In his speech to the Russian Federal Assembly in February 2023, Putin made the internally inconsistent observation that the war in Ukraine was being fought against an existential threat to Russia, while at the same time the West was turning this ‘local conflict’ into a phase of global conflict. In short, if the Western world had recognised the Russian aggression as a ‘local conflict between brothers’, there would have been no problem for Putin and Russia. What Putin and his ruling oligarch supporters did not want to see was the denial of the fact that a new era in terms of ‘Realpolitik’ (balance of power) had begun, especially in the post2014 period.
The NATO 2030 Report, which was adopted in June 2021, and the new strategic concept document approved at the Madrid Summit last year were among the most important works that symbolised the opening of a new era within NATO.
For NATO, Russia was defined as a direct and significant threat and terrorism, in all its forms and manifestations, as a direct asymmetric threat. China, on the other hand, was portrayed not as a direct military threat, but as an important partner, but also as an economic and strategic competitor. The picture was therefore clear for NATO and its members. Against the two main threats (Russia and terrorism), it became inevitable to adapt NATO’s force structure and command and control arrangements. This meant that the basis and scope of deterrence against Russia had to be changed. As a matter of fact, this area, which does not receive much attention from our public opinion, which is generally trapped in shallow views and ideological patterns, was among the main decisions of the NATO Vilnius Summit.
While the global security balances have been undergoing radical changes since 2014, China, which has become the biggest rival of the US, has not been idle, and in its security strategy announced in 2019, it acknowledged and declared its strategic competition with the US, especially in the Asia-Pacific, although not based on a full-fledged confrontation approach.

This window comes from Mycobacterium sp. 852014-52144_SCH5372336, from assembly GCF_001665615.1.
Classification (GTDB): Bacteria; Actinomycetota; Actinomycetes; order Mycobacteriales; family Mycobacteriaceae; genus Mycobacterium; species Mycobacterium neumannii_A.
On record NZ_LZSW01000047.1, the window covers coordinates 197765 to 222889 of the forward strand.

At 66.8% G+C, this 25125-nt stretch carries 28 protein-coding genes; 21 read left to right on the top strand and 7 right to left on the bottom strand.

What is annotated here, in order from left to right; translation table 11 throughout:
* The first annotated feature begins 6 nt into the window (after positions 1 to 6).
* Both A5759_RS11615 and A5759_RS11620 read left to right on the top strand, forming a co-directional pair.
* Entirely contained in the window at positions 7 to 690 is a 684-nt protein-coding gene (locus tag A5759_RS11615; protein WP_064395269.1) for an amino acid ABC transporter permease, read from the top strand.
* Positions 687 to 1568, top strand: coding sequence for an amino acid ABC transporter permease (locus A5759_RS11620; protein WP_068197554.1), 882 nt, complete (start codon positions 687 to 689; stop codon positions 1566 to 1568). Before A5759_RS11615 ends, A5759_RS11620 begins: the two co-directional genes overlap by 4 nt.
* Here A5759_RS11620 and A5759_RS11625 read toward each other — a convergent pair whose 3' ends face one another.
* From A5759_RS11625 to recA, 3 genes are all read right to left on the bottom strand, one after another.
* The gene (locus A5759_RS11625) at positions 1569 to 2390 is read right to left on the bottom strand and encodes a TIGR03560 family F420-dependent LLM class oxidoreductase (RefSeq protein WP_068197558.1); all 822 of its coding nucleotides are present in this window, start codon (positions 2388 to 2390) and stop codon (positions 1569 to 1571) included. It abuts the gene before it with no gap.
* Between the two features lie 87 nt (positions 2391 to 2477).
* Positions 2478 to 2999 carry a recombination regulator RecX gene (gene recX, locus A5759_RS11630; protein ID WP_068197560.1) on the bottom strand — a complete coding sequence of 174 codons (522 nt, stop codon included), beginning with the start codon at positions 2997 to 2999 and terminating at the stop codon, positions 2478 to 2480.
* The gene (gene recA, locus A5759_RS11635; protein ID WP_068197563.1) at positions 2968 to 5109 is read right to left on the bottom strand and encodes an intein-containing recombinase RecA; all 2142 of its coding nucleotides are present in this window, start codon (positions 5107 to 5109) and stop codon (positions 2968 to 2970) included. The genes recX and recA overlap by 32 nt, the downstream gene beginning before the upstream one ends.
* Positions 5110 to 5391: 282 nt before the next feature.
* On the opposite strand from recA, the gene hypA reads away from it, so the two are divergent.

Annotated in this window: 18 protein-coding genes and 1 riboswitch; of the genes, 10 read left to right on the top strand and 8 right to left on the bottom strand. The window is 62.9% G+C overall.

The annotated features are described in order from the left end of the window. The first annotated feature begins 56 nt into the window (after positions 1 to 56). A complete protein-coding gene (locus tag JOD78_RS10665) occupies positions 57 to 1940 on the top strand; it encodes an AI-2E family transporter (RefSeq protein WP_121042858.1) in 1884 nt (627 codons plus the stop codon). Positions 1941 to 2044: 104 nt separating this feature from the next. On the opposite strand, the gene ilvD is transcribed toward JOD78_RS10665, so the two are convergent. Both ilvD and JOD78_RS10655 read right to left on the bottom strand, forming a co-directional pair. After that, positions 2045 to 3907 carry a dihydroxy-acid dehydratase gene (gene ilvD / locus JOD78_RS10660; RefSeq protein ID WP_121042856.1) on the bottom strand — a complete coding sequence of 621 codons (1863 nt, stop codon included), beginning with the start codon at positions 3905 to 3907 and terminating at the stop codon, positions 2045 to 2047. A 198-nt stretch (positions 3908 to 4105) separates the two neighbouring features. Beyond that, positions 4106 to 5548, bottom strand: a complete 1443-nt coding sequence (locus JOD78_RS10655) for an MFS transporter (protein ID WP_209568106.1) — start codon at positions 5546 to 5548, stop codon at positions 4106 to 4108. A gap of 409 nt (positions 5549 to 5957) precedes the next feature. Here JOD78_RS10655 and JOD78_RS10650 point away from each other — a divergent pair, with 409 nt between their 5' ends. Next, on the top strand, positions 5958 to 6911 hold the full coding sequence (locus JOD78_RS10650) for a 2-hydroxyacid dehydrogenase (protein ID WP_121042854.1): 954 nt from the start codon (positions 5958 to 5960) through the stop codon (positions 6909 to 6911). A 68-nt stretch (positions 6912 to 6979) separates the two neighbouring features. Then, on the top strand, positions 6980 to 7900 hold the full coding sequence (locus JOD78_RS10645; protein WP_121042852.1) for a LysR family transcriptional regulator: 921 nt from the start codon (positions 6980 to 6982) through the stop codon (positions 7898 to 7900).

Not long after the strategy built on this, a period of tensions erupted in the Taiwan Strait and in the South and East China Seas in response to the US’s implementation of steps to contain China’s power. In this context, tensions in the northern (Korean peninsula) and southern (China-U.S.-Regional Countries) belts of the Asia-Pacific region have risen to a higher level in parallel with the line of conflict in the Euro-Atlantic region that emerged with Russia’s revisionist and aggressive attitude and reflected on the field. In this environment, China has also turned towards a more security-oriented axis in its foreign policy.
Having approved and implemented its new strategic concept document last year, it has become clearer that it is not possible to consider the decisions taken in the global environment that set the agenda of the Vilnius Summit of NATO apart from the characteristics of the geopolitical-geostrategic period prevailing in the field between the USA-Russia-China.
In any case, within the defence planning to be adapted to the new environment, it is understood that Area Focused defence plans will be developed at the operational level to support the high-level (strategic) defence plan, and three regional defence plans will be developed at a lower level.
WHAT KIND OF NATO INSTITUTIONAL FRAMEWORK?
In the run-up to the NATO Vilnius Summit, official and unofficial circles responsible for
‘enlightening’ our public opinion, which was mainly focused on whether Turkey (and
Hungary) would pave the way for Sweden’s NATO membership and, to some extent, how Ukraine’s NATO membership would be handled, reintroduced an understanding of NATO’s institutional framework, working culture and decision-making processes that was either based on incomplete and distorted observations or was compressed into a purely ideological view.